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Criminal Law
Villanova University School of Law
Brennan, Patrick McKinley

II. Actus Reus
A voluntary act or failure to perform a voluntary act that one has a legal duty + that causes (causation elements) + a Social harm
Example: homicideà”if he purposely, knowingly, recklessly, or negligently causes the death of another human being.” CAUSES THE DEATH= actus reaus
Voluntary Element
Broad meaning: that the defendant possessed sufficient free will to be blamed for her conduct. If the act was due to coercion or mental illness the actor does not deserve to be punished for her actions.
Narrow Meaning: a movement of the body which follows our volition, a willed contraction of a muscle. Thus practically all human acts are voluntary.
-Utilitarians do not favor voluntary act requirement
-retributivists favor this requirement
Martin v. State
-police came arrested Martin drunk from his house and took to highway
-convicted for being drunk on highway
-on appeal, conviction set aside
-Martin’s act of being on highway not voluntary
State v. Utter
-son fatally stabbed by father
-father voluntary got drunk
-unconscious at time of stabbing
-father voluntarily got drunk
Omission (Negative Acts)
5 cases where omission can be punished under law
1. Statute imposes duty
2. One stands in a certain status relationship to another
3. One has assumed a contractual duty to care for another
4. One has voluntarily assumed the care of another so secluded the helpless person as to prevent others from rendering aid.
5. Duty by risk creation- D’s action placed V in the condition
People v. Beardsley
-man and lover got drunk. Lover passed out and placed in basement where she dies.
-man convicted for manslaughter
-appeal- conviction set aside
-court said no legal duty towards woman
Argument against Ct’s rulingà one can argue that the man took the woman to the basement and prevented others from helping her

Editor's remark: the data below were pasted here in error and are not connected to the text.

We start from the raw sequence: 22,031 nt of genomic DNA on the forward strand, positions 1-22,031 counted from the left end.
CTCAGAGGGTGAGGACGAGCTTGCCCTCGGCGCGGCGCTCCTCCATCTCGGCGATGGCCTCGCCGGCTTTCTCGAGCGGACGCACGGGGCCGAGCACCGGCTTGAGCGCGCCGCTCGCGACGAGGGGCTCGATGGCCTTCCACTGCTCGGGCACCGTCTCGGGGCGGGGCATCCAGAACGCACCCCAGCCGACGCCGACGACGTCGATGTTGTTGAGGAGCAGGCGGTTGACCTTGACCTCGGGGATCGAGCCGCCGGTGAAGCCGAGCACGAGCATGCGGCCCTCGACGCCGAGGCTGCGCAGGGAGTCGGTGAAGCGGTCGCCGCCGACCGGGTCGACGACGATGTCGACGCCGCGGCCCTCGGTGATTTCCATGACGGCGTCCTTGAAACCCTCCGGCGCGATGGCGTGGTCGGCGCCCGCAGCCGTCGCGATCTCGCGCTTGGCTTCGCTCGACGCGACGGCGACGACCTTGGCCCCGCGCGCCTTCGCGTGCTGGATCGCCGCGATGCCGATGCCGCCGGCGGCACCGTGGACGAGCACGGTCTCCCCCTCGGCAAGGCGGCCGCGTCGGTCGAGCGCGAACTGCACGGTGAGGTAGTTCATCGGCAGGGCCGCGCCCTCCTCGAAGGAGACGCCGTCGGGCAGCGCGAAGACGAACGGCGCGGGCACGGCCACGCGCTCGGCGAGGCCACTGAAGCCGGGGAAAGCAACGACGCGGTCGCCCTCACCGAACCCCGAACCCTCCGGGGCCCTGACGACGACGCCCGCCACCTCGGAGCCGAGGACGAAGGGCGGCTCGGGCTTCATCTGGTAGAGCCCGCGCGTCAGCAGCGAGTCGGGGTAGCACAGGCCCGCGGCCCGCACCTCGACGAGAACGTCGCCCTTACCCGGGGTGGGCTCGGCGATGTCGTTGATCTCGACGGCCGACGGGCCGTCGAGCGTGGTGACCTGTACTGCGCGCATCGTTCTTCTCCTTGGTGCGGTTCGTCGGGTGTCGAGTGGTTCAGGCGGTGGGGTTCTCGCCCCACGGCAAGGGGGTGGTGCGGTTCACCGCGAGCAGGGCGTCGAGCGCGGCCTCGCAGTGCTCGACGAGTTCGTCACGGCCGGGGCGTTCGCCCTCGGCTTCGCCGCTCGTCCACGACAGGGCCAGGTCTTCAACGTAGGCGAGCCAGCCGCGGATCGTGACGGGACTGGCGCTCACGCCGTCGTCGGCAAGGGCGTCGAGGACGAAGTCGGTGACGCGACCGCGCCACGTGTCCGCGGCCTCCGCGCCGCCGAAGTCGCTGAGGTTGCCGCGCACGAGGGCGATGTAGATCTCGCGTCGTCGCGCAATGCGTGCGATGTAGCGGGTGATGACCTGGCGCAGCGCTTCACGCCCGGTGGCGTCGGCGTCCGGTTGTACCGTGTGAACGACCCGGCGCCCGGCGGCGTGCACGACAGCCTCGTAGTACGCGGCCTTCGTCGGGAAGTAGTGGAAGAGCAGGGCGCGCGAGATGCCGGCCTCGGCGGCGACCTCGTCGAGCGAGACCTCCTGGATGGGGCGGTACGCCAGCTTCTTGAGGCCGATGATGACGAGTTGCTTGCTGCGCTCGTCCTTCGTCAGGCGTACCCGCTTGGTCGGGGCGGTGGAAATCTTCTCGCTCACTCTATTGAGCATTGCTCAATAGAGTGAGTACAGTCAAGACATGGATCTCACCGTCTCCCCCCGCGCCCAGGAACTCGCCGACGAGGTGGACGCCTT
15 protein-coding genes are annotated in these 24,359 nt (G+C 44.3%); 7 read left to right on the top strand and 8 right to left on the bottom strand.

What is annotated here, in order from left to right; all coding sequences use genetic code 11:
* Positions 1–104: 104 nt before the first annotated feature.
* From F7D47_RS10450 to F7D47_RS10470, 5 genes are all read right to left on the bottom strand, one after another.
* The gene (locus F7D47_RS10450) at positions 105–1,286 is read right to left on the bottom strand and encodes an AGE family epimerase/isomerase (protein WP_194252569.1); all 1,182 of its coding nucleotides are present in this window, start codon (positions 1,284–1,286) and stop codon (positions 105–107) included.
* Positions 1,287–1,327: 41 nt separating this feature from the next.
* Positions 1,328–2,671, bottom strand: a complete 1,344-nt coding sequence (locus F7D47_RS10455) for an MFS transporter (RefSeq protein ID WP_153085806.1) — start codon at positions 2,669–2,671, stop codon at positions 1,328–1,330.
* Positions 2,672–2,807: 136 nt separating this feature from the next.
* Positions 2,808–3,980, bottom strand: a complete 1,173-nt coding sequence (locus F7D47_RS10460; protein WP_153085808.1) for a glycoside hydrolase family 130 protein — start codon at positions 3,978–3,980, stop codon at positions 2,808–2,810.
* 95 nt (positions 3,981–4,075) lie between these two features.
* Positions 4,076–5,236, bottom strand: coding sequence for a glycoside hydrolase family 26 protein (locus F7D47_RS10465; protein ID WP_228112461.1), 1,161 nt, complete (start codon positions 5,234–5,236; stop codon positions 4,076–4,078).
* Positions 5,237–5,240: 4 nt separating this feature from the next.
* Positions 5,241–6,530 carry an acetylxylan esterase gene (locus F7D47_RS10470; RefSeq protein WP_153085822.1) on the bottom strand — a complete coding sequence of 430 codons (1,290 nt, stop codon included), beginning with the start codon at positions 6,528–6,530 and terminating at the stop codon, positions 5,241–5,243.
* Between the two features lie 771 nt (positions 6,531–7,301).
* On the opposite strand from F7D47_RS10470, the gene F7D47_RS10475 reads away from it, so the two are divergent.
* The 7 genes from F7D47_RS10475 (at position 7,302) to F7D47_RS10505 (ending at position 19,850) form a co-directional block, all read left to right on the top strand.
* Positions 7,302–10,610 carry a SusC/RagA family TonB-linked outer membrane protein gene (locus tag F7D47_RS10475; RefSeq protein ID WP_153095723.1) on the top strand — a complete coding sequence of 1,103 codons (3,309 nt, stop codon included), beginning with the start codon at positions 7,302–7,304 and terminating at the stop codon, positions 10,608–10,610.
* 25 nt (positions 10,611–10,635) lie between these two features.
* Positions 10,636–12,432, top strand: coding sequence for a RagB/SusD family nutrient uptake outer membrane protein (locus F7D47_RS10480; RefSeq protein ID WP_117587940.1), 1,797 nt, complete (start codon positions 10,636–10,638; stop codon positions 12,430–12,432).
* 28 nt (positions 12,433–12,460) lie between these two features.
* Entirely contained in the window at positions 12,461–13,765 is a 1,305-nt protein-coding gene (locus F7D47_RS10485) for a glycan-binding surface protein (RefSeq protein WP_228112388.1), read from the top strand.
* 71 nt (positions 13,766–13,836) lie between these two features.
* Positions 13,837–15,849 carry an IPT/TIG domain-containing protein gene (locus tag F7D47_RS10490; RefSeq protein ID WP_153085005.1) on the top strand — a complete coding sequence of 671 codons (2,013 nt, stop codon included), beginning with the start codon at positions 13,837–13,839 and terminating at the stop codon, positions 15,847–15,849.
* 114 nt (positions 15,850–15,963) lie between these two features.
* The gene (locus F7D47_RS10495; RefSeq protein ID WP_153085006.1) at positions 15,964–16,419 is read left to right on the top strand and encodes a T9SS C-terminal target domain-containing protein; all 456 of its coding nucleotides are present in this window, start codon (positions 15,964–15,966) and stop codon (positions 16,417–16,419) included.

Sometimes it is hard to tell if act is an affirmative act or omission
Barber v. Superior Court
-cessation of life support is not an affirmative act but rather withdraw or omission of further treatment.
-Proportionality test used by the court
v      II. Mens Rea
o        Broad meaning: a general immorality of motive, vicious will, evil meaning mind.
o        Narrow [elemental] meaning: the particular mental state provided for in the definition of an offense.
o        Intent

nt (CL)
§         General Intent
·         A crime for which only mens rea required is a blameworthy state of mind. A crime where D only desired to commit the act which served as the actus reus.
·         Example
o        Battery: only need intent to make harmful or offensive contact (actus reus).
§         Specific Intent
·         D, in addition to actus reus, desired to do something further.
o        Example
§         Burglary: Breaking and entering [actus reus] dwelling place of another at nighttime [attendant circumstance] with the intent to commit felony therein [mens rea].
·         D had a special motive to commit the actus rea
o        Larceny: carrying away personal property of another with the intent to permanently deprive
·         D was aware of a particular attendant circumstance
o        Receiving property with the knowledge that it is stolen.
o        MPC 2.02[1][1] Differences between CL and MPC